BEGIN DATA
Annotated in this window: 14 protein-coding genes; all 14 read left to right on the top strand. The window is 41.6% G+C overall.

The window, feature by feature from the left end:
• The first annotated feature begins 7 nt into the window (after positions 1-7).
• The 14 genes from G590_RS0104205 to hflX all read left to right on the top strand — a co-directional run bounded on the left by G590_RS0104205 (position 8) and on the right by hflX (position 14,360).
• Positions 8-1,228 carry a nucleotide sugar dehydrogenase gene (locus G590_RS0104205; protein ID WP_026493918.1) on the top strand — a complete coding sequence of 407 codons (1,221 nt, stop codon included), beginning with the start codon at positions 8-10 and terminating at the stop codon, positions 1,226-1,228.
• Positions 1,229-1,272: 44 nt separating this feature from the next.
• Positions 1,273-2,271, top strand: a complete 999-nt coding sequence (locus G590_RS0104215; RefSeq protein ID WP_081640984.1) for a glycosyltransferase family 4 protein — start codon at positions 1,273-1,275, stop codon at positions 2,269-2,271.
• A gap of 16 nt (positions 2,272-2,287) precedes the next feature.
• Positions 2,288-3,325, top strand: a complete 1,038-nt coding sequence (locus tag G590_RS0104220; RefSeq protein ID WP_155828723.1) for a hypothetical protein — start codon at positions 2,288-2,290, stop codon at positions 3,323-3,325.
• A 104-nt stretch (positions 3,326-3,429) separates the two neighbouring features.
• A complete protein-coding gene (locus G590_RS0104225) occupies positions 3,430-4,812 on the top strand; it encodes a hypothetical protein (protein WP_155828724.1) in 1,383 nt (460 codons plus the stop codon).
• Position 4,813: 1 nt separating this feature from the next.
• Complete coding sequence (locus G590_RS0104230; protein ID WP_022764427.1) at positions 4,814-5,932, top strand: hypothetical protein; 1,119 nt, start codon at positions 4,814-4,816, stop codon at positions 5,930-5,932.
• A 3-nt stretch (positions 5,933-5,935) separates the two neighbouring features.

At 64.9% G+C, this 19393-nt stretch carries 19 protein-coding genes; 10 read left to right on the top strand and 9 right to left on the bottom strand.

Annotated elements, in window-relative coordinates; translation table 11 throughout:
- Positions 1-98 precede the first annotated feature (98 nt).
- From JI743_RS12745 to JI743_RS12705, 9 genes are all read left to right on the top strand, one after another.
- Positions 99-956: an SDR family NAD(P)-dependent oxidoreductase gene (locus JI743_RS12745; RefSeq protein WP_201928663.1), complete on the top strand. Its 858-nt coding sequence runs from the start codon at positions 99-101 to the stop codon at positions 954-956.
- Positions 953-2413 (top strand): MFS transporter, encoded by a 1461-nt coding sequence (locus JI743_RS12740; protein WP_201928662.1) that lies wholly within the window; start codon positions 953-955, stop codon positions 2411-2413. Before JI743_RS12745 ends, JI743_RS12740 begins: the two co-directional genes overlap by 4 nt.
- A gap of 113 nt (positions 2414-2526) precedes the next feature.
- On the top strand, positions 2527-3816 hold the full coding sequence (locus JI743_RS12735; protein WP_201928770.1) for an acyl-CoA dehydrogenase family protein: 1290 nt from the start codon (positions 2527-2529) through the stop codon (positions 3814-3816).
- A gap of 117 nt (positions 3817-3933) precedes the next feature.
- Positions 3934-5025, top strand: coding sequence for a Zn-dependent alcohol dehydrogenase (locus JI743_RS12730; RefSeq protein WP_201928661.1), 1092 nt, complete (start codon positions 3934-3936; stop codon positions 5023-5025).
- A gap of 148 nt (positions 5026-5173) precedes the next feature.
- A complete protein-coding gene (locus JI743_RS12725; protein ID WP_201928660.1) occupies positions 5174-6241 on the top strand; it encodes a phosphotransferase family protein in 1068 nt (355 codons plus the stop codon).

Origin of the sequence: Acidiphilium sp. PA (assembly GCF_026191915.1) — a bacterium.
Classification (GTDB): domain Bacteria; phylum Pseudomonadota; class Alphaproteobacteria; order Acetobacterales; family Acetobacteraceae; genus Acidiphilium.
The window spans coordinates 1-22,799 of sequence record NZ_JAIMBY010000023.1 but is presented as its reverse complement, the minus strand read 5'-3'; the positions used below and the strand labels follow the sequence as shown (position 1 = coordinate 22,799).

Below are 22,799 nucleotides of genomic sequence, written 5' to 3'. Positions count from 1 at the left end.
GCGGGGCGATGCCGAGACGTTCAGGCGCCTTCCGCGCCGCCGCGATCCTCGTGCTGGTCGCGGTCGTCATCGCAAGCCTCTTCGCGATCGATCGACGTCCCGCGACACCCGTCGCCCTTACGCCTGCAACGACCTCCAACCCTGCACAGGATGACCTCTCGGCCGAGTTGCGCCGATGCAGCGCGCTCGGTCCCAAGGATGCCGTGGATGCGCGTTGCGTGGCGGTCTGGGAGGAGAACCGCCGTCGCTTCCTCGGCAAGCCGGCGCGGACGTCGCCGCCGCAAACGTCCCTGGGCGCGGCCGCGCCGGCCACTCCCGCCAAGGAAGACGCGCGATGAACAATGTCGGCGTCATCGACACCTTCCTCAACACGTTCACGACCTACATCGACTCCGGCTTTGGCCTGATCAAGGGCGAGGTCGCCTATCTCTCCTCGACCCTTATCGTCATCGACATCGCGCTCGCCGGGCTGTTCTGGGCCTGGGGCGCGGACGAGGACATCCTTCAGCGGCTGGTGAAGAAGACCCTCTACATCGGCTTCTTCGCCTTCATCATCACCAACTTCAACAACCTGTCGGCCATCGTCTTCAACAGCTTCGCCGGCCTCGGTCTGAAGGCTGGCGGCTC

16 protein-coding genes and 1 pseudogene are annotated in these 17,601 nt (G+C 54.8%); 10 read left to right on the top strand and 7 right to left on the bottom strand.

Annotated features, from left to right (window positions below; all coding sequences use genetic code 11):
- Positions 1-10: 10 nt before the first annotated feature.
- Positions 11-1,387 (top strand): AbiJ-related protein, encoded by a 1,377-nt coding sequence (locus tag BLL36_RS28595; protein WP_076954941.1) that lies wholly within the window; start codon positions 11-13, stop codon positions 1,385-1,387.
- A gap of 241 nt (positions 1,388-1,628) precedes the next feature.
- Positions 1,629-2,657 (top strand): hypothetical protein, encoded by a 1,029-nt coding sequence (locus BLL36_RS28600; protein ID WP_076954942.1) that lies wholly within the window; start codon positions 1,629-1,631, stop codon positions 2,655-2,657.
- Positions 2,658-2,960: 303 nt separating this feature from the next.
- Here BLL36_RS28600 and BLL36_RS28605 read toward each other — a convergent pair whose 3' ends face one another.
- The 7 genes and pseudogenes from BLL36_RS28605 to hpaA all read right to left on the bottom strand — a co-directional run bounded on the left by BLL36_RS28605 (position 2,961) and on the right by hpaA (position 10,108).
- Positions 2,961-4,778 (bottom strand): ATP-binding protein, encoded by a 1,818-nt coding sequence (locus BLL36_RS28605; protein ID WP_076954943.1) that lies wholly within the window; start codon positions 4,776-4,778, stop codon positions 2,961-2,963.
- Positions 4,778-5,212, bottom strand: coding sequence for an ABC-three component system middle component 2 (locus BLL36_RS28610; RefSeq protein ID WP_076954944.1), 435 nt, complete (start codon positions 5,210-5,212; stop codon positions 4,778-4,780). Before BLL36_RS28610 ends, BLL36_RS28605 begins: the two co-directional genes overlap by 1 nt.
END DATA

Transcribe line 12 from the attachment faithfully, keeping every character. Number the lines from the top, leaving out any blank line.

• Position 4,813: 1 nt separating this feature from the next.